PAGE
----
I swear I have no plans to dedicate this blog to links to John Gruber’s Daring Fireball, but he has another nice post up on the iPad and its implications. It’s worth reading whether you’re as giddy over the device as he is or are taking a wait-and-see approach–or even if you’re profoundly skeptical about the whole idea.
Gruber talks about the abstraction represented by the iPad–the way its interface shields the user from the minutia of the fact it’s a computing device in a way that no traditional computer does. He uses a car metaphor:
That’s where Apple is taking computing. A car with an automatic transmission still shifts gears; the driver just doesn’t need to know about it. A computer running iPhone OS still has a hierarchical file system; the user just never sees it.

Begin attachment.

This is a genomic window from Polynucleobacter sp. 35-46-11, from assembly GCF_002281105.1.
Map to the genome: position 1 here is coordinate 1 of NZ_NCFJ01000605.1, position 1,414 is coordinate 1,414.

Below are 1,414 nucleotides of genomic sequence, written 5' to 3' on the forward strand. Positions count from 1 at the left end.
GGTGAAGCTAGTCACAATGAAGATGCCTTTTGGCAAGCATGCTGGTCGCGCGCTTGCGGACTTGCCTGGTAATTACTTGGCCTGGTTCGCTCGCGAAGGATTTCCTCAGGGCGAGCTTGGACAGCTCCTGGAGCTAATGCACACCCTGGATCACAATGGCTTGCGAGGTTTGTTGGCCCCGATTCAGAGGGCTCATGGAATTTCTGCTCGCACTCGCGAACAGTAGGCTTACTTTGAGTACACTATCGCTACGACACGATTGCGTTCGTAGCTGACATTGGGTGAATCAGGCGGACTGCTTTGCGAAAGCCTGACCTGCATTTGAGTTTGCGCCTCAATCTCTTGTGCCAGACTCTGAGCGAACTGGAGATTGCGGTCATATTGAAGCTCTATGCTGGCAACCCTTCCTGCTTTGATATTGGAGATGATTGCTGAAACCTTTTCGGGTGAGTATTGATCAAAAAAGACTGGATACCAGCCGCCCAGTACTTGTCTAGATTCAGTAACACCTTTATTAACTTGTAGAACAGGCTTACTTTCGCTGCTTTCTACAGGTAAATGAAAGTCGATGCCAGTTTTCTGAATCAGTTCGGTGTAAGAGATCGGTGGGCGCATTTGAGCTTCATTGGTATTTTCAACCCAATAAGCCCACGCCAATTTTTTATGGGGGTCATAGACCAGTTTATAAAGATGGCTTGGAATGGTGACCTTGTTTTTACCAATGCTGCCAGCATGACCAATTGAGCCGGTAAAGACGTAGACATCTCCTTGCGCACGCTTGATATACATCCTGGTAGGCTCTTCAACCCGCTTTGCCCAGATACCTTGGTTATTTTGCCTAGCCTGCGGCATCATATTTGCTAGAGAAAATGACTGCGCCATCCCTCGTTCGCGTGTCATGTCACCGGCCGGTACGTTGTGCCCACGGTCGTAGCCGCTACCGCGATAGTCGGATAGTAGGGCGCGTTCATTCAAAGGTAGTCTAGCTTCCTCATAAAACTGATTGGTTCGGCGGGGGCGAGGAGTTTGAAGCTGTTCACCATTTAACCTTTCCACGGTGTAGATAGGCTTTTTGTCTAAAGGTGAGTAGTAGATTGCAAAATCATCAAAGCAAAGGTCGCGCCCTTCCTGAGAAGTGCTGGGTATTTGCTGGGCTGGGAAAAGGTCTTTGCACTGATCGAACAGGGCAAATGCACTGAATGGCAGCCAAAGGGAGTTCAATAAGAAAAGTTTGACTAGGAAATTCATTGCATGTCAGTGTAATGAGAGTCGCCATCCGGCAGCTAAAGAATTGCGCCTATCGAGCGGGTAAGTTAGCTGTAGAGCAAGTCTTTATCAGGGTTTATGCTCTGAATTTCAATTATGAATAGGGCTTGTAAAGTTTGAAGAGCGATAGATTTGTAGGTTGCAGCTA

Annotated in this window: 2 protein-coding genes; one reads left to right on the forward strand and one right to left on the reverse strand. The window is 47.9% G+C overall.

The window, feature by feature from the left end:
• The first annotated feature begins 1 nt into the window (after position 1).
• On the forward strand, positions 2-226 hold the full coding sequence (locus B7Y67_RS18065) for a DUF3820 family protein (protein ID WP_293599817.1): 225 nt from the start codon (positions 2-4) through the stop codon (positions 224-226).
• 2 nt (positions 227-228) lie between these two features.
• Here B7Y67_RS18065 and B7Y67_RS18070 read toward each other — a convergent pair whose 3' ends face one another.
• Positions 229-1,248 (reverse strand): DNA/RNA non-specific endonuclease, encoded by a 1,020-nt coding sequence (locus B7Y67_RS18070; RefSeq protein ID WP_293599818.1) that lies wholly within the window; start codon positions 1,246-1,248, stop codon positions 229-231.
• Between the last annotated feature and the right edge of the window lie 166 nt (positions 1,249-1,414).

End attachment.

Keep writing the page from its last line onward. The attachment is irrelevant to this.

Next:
Eventually, the vast majority [of computers] will be like the iPad in terms of the degree to which the underlying computer is abstracted away. Manual computers, like the Mac and Windows PCs, will slowly shift from the standard to the niche, something of interest only to experts and enthusiasts and developers.
If he’s right–and I think he is–the change is going to be less revolutionary than evolutionary. With computers, interface changes are nearly always about abstraction.